CLASS TRAVELS TO U.S.-MEXICO BORDER WALL
Justice Journey illuminates Chicano culture in Texas in conjunction with the Latino/a Civil Rights Struggles course.
Originally published by TCU Magazine at https://magazine.tcu.edu/summer-2017/class-travels-to-u-s-mexico-border-wall/
The Justice Journey group stands outside La Unión del Pueblo Entero headquarters with TCU and United Farm Workers flags. Photo courtesy of Moisés Acuña-Gurrola
Approaching the border wall — the one that already exists between the U.S. and Mexico — was an unforgettable experience for Alyssa Clark ’17.
“When you think about the border wall, it’s very symbolic to immigration,” said Clark, who earned a degree in political science in May. “Then you see it and for [immigrants], it’s concrete.”
Clark and 18 classmates visited the helicopter-patrolled border area near McAllen, Texas, as part of the TCU Justice Journey in March.
The wall wasn’t what Clark was expecting. Parts of it are made of wood or metal posts. In other areas, there are vast stretches of land with no wall at all.
“The concept we were struggling with [on the trip] was that borders are man-made,” Clark said, “and there is no reason for this wall to exist because the land across is the same as the land here.”
Bus Trip’s Origins
The Justice Journey bus trip during spring break took place in conjunction with the Latino/a Civil Rights Struggles course. Emily Farris, assistant professor of political science, and Max Krochmal, assistant professor of history, taught the course, which was modeled on examinations of the African-American civil rights movement.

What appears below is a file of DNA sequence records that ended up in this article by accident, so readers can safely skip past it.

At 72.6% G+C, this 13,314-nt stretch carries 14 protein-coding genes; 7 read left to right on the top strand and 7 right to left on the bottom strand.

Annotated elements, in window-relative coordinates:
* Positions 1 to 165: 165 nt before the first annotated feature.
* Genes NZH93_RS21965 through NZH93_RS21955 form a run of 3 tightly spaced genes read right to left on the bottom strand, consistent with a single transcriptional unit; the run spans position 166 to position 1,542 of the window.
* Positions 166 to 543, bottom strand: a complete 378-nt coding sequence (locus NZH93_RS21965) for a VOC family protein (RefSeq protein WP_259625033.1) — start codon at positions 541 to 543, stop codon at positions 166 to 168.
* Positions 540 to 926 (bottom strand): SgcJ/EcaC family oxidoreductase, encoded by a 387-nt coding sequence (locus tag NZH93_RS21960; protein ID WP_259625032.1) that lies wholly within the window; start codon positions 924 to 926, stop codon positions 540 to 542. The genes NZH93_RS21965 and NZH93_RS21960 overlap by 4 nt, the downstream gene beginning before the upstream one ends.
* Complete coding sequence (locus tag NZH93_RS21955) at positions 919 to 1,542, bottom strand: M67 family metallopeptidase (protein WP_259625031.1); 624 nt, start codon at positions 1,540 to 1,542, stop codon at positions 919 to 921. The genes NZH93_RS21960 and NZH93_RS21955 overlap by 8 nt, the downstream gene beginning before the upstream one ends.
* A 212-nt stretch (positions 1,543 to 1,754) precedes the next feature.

For the spring semester, Farris and Krochmal focused on the Chicano movement of the 1960s, which sought to empower and achieve institutional equality for Mexican-Americans.
In discussing immigration law and delving into what it means to be a Chicano, the professors and students traveled to important locations in Chicano history in Texas, including Austin, San Antonio and the Rio Grande Valley.
The bus trip, Krochmal said, was “a chance for students to see normal people at the very bottom of our economy who have been able to come together and improve their situation and advocate for themselves.”
“Our mission as an institution is about preparing students to be active citizens and ethical leaders in a global community,” he said. “To do that, we have to expose students to a range of experiences and we have to help them think about differences and how certain communities have access to resources that others don’t.”
Students and Allies
Clark said she was excited about exploring her Latina heritage. “I wanted to learn about the history my [high] school didn’t teach me.”
Samuel Ramirez ’17, took the civil rights bus tour in 2016. He said he wanted to take the Chicano course because it pertained to his ethnic background.
“Growing up in Texas, I didn’t really get that side of history,” Ramirez said. “I didn’t really get a lot of insight on how people like me were able to advance in the U.S.”
But not all of the students on the Justice Journey identify themselves as Chicano or Latino.